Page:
Ben Parrish may have shocked the MMA world on Saturday night, but he certainly didn’t surprise himself or those closest to him.
Parrish, as high as a 7-to-1 underdog heading into Bellator 266, opened the main card of Saturday’s event with an emphatic 38-second KO win over Christian Edwards in his promotional debut. The victory improved his pro record to 5-1, but the legend of “Big Tuna” has began to take on a life of its own.
“A lot of people in my family are messaging me, ‘You’re famous now,’” Parrish told MMA Fighting. “No, I’m me, just one of a kind, unique. You don’t worry about fitting in when you’re custom-made.”
Bellator 266 was the third time the fight between Parrish and Edwards was booked, with both fighters having to pull out in the past. Prior to Bellator 266, the 28-year-old Parrish was forced out of his second attempt to face Edwards in June after testing positive for COVID-19.
Had the third meeting between the two fallen through, Parrish would’ve been ready to walk away from the sport outright. Luckily, things went forward, and the Tennessee standout got his chance to shine.
“I kind of feel bad for him,” Parrish said of Edwards. “I don’t feel bad knocking him out, don’t get me wrong. But, you have to think, I just crushed his dreams and mine came true. That’s the nature of the sport and it’s kind of painful to admit that but it had to be said.
“I don’t really like hurting people. I really like winning though, and I’m really good at doing that. It is what it is, but I’m right back on top of things. I don’t want to stop here. I don’t want to slow down.”
The victory only widened Parrish’s eyes even more so. He always knew what he was capable of and finally got his chance to show it, despite things feeling somewhat hopeless following his prior fight. When facing Logan Woods at Summit FC 33 in November 2019, Parrish suffered his first pro loss after breaking his leg in the fight, an injury that took a lot from him.
Now that he has garnered a lot of extra attention from people who didn’t know his name before Saturday night’s win, he’s not going to let it get the best of him — although he has an idea to bring a big fight to his home state.
“They didn’t love me when I was beating people up for 10 years so loving me now, it’s great and all. But does it affect me? No,” Parrish explained. “I’ll tell you, I do a lot better on television in front of how ever many thousands versus fighting locally where everybody I know is in the crowd watching me. There’s more pressure there, I feel like.
“Having said that, I would love to sell out the Bridgestone Arena in Nashville, or the FedEx Forum in Memphis, because I know if you get me, Hannah Guy, Jaleel Willis, just to name a few, you stack all of us on there, you let me fight ‘Rampage’ Jackson in Memphis, it would be pretty cool. It’d sell it out.”
During the post-fight interview and press conference, Parrish addressed people trolling and verbally harassing him prior to the matchup. He was well aware of what was being said, and even responded to many of them along the way. Those comments were used as gasoline that he could throw on the fire in preparation for his biggest opportunity to date.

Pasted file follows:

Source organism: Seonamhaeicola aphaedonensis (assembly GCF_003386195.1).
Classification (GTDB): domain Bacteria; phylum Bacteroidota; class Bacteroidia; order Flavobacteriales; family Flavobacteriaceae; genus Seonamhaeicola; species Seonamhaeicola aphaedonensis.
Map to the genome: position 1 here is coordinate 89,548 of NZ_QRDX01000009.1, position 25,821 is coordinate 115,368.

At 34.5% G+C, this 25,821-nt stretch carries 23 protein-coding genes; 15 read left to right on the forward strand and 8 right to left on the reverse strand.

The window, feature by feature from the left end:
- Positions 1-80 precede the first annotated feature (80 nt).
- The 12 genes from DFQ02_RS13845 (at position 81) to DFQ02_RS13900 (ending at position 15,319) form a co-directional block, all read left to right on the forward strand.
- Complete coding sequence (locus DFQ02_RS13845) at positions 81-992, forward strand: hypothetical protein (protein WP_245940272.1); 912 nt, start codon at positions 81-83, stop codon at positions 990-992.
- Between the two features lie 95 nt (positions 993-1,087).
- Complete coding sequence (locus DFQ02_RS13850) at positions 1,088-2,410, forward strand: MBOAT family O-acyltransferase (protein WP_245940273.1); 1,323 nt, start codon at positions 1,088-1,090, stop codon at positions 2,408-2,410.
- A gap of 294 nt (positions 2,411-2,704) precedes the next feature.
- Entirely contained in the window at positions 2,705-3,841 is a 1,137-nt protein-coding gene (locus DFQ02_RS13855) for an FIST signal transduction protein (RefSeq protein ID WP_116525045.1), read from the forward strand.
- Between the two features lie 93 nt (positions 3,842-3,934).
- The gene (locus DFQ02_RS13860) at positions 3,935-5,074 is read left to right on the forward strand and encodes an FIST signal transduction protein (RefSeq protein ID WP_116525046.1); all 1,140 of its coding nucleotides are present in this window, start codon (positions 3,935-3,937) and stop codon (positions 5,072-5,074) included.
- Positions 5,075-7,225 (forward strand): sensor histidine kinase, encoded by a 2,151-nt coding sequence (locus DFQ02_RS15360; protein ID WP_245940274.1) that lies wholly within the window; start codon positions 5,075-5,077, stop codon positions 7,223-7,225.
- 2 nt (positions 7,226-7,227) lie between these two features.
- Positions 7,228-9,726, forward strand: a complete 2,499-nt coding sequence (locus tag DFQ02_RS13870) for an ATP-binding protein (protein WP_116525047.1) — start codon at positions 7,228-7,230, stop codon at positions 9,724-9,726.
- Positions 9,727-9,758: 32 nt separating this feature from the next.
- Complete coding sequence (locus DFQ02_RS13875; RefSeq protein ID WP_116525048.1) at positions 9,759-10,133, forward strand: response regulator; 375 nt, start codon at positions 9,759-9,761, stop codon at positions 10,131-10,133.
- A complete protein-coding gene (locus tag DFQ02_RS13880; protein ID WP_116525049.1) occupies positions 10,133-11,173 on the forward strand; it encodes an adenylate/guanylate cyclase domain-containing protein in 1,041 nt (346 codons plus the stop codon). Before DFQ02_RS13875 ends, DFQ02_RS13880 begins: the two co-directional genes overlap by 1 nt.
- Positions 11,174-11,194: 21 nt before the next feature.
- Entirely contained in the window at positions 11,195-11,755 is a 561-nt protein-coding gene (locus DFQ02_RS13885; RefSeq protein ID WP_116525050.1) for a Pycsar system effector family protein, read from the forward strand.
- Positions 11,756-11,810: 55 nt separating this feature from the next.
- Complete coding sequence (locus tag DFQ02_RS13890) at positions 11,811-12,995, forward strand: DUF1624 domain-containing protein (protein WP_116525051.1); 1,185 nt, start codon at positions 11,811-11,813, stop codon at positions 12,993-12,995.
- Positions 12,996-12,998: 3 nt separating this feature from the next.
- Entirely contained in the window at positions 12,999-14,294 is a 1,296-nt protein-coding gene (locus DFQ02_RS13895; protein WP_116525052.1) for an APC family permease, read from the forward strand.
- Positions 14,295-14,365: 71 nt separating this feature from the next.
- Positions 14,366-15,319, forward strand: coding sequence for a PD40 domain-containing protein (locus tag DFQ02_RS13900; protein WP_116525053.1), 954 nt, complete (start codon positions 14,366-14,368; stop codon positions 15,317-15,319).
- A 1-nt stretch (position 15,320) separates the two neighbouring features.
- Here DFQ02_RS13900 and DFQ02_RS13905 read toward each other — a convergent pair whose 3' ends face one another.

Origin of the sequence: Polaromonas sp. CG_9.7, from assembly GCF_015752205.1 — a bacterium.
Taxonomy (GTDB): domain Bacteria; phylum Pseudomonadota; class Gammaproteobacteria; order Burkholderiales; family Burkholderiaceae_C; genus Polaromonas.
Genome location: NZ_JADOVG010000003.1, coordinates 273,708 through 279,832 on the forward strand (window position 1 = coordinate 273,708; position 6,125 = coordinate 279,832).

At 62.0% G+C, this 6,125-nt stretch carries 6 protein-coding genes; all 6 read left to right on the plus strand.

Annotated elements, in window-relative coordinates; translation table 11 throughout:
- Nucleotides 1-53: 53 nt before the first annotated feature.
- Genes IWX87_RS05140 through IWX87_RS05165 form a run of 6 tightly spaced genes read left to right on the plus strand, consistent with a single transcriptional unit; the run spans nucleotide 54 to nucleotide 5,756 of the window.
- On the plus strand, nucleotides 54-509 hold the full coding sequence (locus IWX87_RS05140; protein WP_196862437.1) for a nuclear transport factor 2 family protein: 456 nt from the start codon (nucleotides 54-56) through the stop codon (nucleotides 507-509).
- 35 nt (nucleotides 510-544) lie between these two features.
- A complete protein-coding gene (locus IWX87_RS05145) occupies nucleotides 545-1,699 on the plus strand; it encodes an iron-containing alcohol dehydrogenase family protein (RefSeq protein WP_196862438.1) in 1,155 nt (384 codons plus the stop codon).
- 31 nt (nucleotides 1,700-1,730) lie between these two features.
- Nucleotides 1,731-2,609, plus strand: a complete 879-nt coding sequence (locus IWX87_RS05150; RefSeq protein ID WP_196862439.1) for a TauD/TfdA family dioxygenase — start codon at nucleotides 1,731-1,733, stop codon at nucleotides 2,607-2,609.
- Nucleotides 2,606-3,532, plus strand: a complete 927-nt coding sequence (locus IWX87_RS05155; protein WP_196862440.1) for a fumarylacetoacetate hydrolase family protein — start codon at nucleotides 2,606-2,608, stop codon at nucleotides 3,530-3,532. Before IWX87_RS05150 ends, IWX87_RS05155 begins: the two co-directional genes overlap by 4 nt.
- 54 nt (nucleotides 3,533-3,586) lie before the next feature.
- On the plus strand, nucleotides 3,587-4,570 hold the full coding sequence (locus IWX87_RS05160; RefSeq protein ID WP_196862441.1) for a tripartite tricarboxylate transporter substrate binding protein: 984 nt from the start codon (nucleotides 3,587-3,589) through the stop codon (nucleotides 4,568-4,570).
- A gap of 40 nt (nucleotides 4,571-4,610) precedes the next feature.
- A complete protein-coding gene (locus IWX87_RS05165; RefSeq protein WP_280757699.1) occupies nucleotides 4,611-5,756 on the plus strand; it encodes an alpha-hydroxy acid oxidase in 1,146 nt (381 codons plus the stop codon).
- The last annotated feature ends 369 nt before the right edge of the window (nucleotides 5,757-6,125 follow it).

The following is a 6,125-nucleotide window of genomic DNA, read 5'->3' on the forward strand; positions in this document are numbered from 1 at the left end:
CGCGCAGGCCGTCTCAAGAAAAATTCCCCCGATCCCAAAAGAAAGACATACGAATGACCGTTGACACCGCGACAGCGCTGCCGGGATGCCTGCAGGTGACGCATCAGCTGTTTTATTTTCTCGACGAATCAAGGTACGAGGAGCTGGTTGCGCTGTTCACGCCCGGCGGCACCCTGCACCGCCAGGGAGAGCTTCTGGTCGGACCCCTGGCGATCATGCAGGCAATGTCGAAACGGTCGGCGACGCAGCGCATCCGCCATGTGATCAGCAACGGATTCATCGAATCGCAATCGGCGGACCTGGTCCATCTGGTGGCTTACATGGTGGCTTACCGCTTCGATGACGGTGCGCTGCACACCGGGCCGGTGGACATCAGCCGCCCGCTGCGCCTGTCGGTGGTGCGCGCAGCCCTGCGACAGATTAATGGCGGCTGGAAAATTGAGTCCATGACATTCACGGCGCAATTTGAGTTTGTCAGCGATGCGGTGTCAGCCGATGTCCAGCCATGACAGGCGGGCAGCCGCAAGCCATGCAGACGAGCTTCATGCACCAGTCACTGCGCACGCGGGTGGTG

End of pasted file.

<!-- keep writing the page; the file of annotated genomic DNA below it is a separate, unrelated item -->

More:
With a successful and memorable Bellator debut now on his résumé, Parrish is willing to forgive those who have doubted him in the past one final time.
“I grew up in the ‘Halo 2’ and ‘[Halo] 3’ and ‘Call of Duty’ lobbies, there’s nothing they can say to me that can hurt my feelings,” Parrish said. “I’ve just always thrived off of it. Something like wanting me to lose, or get hurt, anything that they can possibly say to me, I just take it, put it back, remember it and we’ll come visit this later. We can talk about it. And I did, I went full Jay and Silent Bob Strike Back. Me and my brother taking turns going back into the comments, hit them with the question mark, quotes, screenshots, all of the above.
“I’ve even gotten flagged, and I don’t try to be super ugly to anybody, and I’ve had some pretty ugly things said to me that I’ve screenshotted and I just laugh about it, but I called a guy a b*tch, because I said I would b*tch slap him or something like that, and they threatened to ban me on Instagram. I’m like, do you understand the things I’ve been called in the last two weeks?
“Now listen, I want everybody to hear this, I’m letting everyone know that ever harmed me — verbally, physically, any of the above — but I’m gonna let you off the hook. I’m gonna give you a pass one last time. One last time. Do not doubt me again. Do not bet against me again. My own people here in town, at home, surrounding areas from Memphis to Nashville, Little Rock to Atlanta, Baton Rouge to West Monroe, you know what time it is. Get on board, or you’re gonna be left out in the deep water. Last warning.”
At the moment, Parrish’s appearance for Bellator was a one-time occurrence, although he hopes the victory will be parlayed into an exclusive multi-fight deal.
Parrish has his sights set on big fights if he can get them. One name that has been consistently thrown out since Saturday night is Yoel Romero, who fell short in his promotional debut when he dropped a split decision to Phil Davis in the main event.
If it’s not Romero, “Big Tuna” would be happy to stand across the cage from the man who just defeated him.
“I’d be down, man. Let’s do it,” Parrish said about a potential fight with Romero. “I’ll fight him, I’ll fight Phil [Davis], I’ll fight whoever. Anybody. Anybody from Las Vegas, London, Cuba, I’m here for it. This time, with a little bit of notice, I hope, I’m gonna give it my everything. We’re talking three-a-days, the whole nine.
“Right now, I work 7-3, pick up my daughter from school, drive 30 minutes straight to the gym, work out for an hour-and-a-half, rinse and repeat. As much as I can, I just do it. I work with the straps that I’m given. But I’m telling you, when you’ve got [your mind] on lock, I’m playing five-card poker with seven cards, my friend.”